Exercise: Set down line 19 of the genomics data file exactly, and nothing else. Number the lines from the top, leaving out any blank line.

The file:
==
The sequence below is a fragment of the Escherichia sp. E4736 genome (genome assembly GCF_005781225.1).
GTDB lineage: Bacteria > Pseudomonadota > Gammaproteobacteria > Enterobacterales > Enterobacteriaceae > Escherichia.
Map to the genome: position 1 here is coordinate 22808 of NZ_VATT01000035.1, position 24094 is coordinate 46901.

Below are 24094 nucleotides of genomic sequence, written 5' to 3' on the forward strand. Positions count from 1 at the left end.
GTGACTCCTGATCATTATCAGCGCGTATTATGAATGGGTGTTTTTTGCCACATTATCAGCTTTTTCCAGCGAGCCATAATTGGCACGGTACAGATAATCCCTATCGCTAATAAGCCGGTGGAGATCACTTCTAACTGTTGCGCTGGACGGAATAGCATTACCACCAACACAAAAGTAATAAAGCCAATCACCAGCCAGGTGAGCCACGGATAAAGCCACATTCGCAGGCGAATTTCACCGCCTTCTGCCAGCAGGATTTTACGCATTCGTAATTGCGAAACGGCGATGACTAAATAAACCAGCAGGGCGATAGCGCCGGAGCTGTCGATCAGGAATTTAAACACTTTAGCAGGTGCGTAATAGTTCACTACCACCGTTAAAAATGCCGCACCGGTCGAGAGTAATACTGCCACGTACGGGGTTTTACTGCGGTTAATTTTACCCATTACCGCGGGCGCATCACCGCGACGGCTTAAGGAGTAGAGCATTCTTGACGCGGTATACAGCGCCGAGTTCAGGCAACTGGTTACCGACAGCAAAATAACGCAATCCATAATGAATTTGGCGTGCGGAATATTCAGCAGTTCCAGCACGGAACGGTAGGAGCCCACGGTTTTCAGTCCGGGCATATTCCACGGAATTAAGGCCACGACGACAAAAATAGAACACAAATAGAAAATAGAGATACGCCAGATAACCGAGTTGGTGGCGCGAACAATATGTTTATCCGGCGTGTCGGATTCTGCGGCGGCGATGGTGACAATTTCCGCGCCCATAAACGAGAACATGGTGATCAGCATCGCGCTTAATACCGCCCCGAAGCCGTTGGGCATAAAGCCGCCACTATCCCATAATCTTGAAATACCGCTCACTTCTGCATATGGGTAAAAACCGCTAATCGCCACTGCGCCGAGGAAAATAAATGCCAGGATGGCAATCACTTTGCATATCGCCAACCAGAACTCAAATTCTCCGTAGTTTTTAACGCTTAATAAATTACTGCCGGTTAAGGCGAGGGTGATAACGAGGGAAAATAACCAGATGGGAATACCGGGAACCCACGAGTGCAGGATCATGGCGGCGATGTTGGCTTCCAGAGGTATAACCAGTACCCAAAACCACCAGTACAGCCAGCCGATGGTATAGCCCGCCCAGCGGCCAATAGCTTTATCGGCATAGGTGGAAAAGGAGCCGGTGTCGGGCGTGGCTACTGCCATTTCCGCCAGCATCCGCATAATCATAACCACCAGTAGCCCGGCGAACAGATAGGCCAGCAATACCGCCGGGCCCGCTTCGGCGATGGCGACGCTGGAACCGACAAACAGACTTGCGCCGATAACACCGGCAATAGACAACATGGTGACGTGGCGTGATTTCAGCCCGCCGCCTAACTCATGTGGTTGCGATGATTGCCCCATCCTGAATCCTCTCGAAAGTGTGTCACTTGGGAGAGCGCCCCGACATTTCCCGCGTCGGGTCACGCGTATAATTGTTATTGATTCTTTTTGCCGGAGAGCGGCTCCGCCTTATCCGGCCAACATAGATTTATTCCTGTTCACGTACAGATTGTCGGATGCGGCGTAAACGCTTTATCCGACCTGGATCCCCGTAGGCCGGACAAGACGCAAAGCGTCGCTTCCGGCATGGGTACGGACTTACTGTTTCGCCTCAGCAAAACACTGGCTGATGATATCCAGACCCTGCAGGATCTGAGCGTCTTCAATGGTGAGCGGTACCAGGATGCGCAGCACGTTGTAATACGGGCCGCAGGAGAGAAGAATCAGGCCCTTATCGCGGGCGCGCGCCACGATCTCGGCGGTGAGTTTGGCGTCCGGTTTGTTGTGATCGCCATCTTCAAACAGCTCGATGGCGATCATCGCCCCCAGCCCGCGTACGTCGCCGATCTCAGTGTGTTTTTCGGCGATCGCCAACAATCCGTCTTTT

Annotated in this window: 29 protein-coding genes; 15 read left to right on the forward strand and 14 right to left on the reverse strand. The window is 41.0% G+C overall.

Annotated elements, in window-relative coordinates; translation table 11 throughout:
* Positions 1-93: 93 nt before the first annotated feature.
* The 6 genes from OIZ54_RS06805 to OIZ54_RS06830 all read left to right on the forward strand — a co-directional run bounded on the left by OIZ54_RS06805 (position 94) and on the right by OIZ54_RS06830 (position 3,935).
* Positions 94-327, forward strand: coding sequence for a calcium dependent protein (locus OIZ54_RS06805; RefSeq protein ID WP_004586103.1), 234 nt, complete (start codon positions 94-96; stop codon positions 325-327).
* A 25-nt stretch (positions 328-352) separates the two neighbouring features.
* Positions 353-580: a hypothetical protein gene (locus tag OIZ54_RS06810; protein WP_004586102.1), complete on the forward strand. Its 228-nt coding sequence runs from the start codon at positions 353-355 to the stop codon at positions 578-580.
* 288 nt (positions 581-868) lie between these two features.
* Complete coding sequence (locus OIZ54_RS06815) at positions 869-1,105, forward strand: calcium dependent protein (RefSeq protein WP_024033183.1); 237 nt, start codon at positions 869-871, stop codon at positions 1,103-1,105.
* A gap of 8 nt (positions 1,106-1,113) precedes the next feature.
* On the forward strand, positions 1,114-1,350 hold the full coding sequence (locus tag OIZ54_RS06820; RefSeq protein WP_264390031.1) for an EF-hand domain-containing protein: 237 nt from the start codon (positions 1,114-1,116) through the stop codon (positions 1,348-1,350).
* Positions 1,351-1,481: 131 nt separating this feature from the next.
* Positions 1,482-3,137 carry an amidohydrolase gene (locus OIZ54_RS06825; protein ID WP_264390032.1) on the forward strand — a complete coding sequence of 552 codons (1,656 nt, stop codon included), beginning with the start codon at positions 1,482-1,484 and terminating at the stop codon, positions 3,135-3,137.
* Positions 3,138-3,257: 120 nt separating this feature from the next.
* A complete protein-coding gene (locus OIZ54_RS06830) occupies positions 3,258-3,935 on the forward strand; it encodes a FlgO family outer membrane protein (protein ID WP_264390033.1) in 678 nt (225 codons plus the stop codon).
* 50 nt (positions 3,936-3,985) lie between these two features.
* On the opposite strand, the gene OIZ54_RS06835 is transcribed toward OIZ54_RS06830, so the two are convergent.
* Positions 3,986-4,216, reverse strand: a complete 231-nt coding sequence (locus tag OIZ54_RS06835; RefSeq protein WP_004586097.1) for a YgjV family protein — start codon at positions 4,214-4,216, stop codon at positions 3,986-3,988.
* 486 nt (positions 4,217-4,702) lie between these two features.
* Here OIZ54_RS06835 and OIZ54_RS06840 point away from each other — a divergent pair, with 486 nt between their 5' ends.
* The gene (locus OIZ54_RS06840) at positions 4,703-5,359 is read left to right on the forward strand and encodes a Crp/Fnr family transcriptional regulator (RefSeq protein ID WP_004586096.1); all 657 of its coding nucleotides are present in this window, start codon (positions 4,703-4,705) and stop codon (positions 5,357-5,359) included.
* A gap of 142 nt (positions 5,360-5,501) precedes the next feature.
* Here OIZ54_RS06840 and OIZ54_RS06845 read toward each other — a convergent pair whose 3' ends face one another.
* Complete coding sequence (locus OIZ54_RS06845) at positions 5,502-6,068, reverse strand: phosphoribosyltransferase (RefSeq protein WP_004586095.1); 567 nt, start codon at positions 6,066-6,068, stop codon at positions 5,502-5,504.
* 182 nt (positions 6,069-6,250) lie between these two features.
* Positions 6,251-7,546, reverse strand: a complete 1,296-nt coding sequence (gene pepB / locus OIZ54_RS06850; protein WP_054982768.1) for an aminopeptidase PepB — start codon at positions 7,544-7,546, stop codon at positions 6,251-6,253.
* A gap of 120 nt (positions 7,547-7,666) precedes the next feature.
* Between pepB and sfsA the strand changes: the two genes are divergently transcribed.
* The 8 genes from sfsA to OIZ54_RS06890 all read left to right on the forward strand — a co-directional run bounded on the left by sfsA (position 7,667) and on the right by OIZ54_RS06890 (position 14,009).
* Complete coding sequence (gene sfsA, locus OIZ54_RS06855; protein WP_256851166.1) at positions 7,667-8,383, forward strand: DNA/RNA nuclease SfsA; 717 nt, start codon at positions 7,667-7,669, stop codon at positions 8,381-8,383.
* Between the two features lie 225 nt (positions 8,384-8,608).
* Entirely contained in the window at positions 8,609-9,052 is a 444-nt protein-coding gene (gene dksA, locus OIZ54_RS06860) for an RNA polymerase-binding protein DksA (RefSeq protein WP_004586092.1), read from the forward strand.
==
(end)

* Positions 3,138-3,257: 120 nt separating this feature from the next.